eTunes installation brought together novices in a collaborative environment
with no background in building musical instruments and audio devices.
eTunes demonstrates the both process and creative energies required to construct
such instruments and exposes some of the beauty of sound through
schematic data and audio and frequency graphs.
This excerpt is a movement of Oli Jan’s current composition project, “The Carnival
of the Endangered Animals“. The piece consists of several movements,
each of them featuring sounds of an endangered species (vulnerable/endangered/
critically endangered category according to IUCN Red List). Electronic
music generated from climate change data and acoustic instruments’ sympathetic
resonance are also used in the piece. The animal recordings are taken
from Macaulay Library (http://macaulaylibrary.org/) while the climate change
data from RCP Database.
Sound Box is an interactive installation that explores questions of notation
and representation of sonic atmospheres through an in situ graphic mapping
of sounds. A room within the exhibition room, Sound Box ‘performs’ a distinct
sound environment, out of the juxtaposition of pre-recorded sounds, and the
improvised interactions of users with the materiality of the Box’s structure.
The installation defines an ambient musical environment, which is conditioned
by the movement of the users on an interactive floor. This immersive sonic
atmosphere is recorded in realtime by a Drawing Device, which allocates and
relocates graphic matter upon a tensioned surface, through the resonance of
the live-fed sound environment. Like a reversed music box, Sound Box performs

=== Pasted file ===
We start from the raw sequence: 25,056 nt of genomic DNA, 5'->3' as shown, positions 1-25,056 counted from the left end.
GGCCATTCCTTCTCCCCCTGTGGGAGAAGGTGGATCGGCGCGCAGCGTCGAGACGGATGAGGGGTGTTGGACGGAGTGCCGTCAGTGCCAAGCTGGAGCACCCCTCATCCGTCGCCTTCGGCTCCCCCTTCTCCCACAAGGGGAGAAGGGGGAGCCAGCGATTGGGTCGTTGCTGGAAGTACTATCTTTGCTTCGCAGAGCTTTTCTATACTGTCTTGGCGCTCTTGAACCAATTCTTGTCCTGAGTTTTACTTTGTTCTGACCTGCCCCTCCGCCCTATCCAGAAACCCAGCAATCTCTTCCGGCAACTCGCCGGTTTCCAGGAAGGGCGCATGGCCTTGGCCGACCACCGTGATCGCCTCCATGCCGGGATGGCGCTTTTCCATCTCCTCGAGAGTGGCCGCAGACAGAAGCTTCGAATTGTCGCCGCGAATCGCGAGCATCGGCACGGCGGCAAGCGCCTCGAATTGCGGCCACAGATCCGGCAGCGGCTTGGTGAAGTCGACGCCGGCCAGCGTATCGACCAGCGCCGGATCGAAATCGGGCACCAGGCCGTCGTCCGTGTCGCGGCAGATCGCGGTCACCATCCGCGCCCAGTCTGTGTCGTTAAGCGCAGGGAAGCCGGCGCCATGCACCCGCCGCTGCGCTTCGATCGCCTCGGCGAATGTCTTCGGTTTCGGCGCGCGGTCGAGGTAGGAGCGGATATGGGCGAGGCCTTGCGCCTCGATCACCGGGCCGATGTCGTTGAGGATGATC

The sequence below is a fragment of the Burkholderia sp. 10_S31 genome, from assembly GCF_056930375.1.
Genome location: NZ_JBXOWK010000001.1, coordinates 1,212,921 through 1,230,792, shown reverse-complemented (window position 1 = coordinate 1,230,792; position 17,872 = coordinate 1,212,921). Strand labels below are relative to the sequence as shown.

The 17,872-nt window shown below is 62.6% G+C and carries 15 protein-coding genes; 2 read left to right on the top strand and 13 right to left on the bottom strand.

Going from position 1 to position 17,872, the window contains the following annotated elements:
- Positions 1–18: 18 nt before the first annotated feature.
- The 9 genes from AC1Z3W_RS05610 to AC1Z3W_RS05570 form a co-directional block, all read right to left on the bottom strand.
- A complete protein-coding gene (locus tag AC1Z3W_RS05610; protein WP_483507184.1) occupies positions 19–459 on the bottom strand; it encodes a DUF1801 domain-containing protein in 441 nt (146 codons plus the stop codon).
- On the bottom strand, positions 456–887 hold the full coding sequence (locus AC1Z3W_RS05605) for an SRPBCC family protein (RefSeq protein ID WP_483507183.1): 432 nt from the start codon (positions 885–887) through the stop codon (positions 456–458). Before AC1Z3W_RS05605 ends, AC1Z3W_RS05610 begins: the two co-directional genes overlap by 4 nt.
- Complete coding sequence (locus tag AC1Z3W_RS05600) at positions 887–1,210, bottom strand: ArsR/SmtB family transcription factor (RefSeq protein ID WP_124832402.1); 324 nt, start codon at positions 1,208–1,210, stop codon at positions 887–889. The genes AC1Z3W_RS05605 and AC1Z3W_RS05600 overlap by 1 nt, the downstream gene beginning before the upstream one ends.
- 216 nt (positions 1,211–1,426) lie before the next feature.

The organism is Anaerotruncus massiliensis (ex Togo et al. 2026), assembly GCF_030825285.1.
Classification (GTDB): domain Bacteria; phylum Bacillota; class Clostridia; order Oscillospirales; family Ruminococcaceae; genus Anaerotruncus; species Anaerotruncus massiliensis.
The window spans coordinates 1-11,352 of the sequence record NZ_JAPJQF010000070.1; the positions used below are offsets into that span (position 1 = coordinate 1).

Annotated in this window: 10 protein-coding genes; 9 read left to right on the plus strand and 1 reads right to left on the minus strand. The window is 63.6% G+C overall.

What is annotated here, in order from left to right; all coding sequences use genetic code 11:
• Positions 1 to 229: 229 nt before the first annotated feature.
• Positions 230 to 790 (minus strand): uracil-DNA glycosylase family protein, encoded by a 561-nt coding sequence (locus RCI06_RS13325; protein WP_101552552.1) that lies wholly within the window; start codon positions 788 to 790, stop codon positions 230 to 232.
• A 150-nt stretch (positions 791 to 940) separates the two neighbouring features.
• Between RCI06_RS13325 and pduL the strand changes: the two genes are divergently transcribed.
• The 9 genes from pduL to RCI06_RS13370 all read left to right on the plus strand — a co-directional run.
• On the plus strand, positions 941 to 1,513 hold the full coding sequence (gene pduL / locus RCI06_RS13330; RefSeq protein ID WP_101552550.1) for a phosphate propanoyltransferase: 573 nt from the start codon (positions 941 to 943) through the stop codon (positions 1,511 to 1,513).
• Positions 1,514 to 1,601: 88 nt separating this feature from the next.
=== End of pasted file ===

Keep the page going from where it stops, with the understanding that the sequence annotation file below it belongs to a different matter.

the script of its ‘music’, out of the interaction of architectural elements,
musical sounds and the improvisations of users.
Holding the increase in global average temperature to well
below 2°C above pre-industrial levels and to pursure efforts
to limit temperature increase to 1.5° C above pre-industrial
levels, recognizing that this would significantly reduce the
risks and impacts of climate chang.
(Article 2, Paris Agreement, 2015)
How much do we really want to feel the heat if the blanket is extended in
future? Can we prevent it from getting uncomfortable? No more than 2°C
– that is the target set by the United Nations in the Paris Climate Agreement.
What does this number mean and how close are we to the threshold? Climato
-logist are assembling huge data sets to describe global mean temperature
change over the last century. The HadCRUT4 global temperature data set com
-piles monthly temperature time series data from 4800 stations across the
world. The data is expressed in deviations from the average temperature between
1961 and 1990. As numbers are often hard to grasp visuliastion of the
data set can help us to literally “feel the heat”. Numer-ous representation have
been developed using computer code and plotting tools. They are the inspiration
behind the World Temperature Data Quilt which aims to bring the data to
life in the real world. Colorful tiles representing the temperature deviation in
each month over the last years form the building blocks of the blanket. Sewn
together the quilt enables us to see connections and better understand climate
history and possible future trends.
o ire = live audio for solo laptop with ambisonic surround sound. Field
recordings, old records, Dictaphone tapes and performance on a Sequential
Circuits Pro One synthesiser become audio data subjected to multiple
stages of dislocation and disruption temporally and spectrally. Sound data
are re-ordered and represented with spatial dynamics – inward/outward,
here/there, through and between. Through improvisation, performance
controllers imprint their data, activating, deactivating, sculpting and shaping
the sounds live as the piece unfolds.